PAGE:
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How more organic farming could worsen global warming

For decades, the conventional wisdom surrounding organic farming has been that it produces crops that are healthier and better for the environment as a whole.

In the U.S., where organic food sales totaled nearly $50 billion last year and made up 5.7 percent of total food sales, companies such as Annie’s and Organic Valley market their products as leaving a low carbon footprint. They remind consumers that their ingredients “matter…to the planet we all share,” or that their farming practices “remove excess carbon dioxide from the air.” The International Federation of Agriculture Movements promises in its literature that organic farming can “help reduce greenhouse gas emissions within the agricultural sector of the European Union and beyond.”

But a new study out this week challenges this narrative, predicting that a wholesale shift to organic farming could increase net greenhouse gas emissions by as much as 21 percent.

“We’re not saying that organic is wrong,” said Adrian Williams, an associate professor of environmental systems at Cranfield University in the U.K., but that consumers and environmental organizations would be wise to consider what these farming practices would look like on a much larger scale before making assumptions about the environmental impacts. Williams worked on the study published in Nature Communications on Tuesday.

While it’s unlikely that any country will pursue a complete, 100 percent transition to organic farming anytime soon, the study falls in line with others that raise questions about the degree to which these practices can mitigate the effects of climate change — and how market forces limit their ability to do so.

What would a shift to 100 percent organic look like?

Much research has been done about the link between organic farming and greenhouse gas emissions in smaller, niche settings, from grassland farms in Southern Germany to suckler-beef producers in Ireland. Results have been varied — while organic farming practices lowered greenhouse gases in some scenarios, in others, emissions grew or remained constant.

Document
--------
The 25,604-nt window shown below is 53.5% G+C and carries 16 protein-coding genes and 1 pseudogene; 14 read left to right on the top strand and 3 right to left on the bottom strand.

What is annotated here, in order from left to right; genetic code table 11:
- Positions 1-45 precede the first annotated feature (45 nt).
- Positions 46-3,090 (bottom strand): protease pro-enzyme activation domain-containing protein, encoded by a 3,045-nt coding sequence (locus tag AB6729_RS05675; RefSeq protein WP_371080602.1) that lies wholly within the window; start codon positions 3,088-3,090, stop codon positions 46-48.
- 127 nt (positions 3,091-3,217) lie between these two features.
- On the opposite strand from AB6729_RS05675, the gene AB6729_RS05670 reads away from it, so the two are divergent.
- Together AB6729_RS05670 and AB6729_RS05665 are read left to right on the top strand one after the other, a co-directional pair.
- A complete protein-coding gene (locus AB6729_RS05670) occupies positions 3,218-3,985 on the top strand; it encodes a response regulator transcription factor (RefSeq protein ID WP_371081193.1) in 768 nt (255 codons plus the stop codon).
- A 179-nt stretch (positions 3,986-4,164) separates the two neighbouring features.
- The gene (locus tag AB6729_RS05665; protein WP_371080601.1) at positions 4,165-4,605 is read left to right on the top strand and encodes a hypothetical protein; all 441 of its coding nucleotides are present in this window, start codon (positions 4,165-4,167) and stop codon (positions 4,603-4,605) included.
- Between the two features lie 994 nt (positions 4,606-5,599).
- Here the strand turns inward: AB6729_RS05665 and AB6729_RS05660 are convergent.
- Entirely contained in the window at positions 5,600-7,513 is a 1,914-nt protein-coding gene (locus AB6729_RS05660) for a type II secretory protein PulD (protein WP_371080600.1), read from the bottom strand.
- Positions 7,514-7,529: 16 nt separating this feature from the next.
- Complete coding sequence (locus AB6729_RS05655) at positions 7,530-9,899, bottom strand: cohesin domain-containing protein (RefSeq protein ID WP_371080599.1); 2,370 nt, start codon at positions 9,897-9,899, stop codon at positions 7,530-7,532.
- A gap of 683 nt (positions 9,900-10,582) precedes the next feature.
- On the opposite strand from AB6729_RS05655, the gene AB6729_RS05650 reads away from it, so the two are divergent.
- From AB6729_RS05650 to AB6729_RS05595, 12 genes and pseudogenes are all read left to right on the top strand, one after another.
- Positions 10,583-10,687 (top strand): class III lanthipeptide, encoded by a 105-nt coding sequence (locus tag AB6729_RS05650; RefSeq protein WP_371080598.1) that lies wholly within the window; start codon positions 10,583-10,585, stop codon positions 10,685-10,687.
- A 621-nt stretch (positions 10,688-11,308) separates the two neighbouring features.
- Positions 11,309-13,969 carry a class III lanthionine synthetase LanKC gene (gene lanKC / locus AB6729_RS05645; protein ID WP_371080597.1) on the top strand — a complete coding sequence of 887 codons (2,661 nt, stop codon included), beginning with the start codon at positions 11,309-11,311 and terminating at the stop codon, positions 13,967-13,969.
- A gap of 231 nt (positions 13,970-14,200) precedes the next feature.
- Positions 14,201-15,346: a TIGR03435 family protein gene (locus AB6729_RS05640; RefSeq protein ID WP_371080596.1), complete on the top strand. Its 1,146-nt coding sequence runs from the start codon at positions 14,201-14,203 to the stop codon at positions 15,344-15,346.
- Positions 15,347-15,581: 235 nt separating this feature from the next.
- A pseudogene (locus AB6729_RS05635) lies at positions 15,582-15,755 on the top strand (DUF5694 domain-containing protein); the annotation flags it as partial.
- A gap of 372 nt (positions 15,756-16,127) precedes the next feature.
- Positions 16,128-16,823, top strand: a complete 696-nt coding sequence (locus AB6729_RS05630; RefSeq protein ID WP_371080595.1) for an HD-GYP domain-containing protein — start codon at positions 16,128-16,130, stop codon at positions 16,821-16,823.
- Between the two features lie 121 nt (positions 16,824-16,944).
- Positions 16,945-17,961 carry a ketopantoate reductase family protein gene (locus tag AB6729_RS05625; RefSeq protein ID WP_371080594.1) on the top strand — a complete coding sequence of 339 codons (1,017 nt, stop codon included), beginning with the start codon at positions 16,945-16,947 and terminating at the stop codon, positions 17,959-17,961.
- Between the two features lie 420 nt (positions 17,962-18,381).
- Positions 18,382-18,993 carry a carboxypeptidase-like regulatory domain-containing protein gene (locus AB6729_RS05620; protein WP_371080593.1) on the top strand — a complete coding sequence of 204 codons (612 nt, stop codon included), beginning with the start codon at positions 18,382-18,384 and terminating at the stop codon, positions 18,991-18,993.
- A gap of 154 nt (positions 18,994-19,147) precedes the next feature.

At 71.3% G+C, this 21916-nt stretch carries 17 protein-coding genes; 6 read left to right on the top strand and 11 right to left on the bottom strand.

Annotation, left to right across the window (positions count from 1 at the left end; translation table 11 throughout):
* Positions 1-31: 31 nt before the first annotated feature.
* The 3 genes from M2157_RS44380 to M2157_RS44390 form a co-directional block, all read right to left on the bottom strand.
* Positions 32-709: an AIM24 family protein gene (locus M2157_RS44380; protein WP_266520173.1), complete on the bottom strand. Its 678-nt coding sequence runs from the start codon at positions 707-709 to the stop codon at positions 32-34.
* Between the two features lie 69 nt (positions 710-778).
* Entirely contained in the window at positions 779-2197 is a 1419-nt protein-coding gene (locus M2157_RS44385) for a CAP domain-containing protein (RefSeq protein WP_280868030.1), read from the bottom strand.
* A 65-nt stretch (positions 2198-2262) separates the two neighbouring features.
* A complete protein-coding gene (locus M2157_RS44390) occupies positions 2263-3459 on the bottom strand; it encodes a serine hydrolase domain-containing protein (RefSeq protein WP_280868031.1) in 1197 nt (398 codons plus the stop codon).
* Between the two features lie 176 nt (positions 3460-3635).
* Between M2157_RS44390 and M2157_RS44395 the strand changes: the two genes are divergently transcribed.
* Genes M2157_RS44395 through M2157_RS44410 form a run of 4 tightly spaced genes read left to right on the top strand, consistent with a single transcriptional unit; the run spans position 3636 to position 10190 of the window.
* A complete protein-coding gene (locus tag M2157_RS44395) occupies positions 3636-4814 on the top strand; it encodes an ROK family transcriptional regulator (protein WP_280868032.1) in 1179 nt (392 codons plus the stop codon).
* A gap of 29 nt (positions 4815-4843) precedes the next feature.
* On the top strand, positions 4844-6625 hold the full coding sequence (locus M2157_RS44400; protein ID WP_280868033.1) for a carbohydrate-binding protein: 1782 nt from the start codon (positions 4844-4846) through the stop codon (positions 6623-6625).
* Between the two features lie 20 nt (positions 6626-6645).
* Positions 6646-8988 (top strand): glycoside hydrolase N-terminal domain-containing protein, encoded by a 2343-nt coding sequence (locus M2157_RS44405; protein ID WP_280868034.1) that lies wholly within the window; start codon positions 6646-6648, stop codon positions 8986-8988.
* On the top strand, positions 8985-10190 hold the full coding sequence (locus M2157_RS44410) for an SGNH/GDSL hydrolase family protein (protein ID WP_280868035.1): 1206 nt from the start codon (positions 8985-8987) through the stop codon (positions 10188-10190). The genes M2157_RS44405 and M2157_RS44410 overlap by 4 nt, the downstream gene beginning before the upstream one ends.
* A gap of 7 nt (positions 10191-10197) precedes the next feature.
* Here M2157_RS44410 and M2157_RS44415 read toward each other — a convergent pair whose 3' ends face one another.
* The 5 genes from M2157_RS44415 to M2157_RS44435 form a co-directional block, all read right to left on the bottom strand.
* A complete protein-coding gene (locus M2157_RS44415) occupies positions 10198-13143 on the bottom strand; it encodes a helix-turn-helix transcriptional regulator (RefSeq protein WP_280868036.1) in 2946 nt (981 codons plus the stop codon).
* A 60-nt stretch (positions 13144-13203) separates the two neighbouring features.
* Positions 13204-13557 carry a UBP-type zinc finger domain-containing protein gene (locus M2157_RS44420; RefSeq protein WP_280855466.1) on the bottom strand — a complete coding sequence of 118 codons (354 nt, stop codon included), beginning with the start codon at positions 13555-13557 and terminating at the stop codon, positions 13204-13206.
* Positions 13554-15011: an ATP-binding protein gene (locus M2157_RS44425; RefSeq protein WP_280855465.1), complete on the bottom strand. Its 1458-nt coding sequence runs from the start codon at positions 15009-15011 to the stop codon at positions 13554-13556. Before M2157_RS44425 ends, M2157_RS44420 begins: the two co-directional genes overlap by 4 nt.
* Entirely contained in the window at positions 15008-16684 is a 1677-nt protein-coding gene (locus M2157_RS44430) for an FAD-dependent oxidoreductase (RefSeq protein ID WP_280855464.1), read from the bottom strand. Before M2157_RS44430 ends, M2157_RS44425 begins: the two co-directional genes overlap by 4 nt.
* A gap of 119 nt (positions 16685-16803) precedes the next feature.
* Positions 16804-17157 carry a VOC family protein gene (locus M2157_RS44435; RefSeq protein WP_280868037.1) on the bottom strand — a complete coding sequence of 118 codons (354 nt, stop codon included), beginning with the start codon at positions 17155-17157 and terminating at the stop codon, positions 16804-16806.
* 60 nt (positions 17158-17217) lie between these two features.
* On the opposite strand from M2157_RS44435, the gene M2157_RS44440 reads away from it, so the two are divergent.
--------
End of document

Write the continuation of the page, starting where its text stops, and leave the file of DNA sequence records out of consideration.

A team at Cranfield University sought to expand this scope of research by predicting how far the food supply would carry if England and Wales made a switch to 100 percent organic farming.

“The question was, how much could we produce using only organic methods?” Williams said.

A cock walks by cat at Siegfried Marth's organical breeding farm in Hagensdorf, Austria, October 17, 2018. Photo by REUTERS/Heinz-Peter Bader

A cock walks by cat at Siegfried Marth’s organical breeding farm in Hagensdorf, Austria, October 17, 2018. Photo by REUTERS/Heinz-Peter Bader

Forty percent less, it turns out. Organic farming typically produces lower crop yields due to factors such as the lower potency fertilizers used in the soil, which are limited to natural sources such as beans and other legumes. Williams’ model found that a 100 percent organic farming system in England and Wales would mean much smaller crop yields. For wheat and barley, for example, their production would be halved relative to conventional farming.

“Having established that there would be a shortfall in massive production, the gap would be filled by increased imports, ” Williams said.

This outcome could lead to a 21 percent rise in greenhouse gas emissions from England and Wales because those imports would likely be raised overseas through conventional agriculture. Such a transition would render moot the potential reductions in greenhouse gas emissions that would otherwise be achieved by the switch.

Even though the Cranfield study is hypothetical in nature, environmental sociologist Julius McGee said “it’s a useful tool to pick apart agriculture’s relationship to climate change.”

McGee took a similar approach back in 2015, when he authored a study that found the rise of certified organic production in the United States did not correlate with declines in greenhouse gas emissions. Governments and organizations should consider these driving market forces more carefully when touting the potential environmental benefits of organic farming, he said.

“The goal of agriculture is not to produce enough food to feed people, it’s to make the most money,” said McGee, who works at Portland State University and wasn’t involved in the Cranfield study. “I was trying to get people to look beyond the elements of consumer society. Organic is a niche market, and it’s able to make a certain amount of money based on people’s desire to consume organically produced goods.”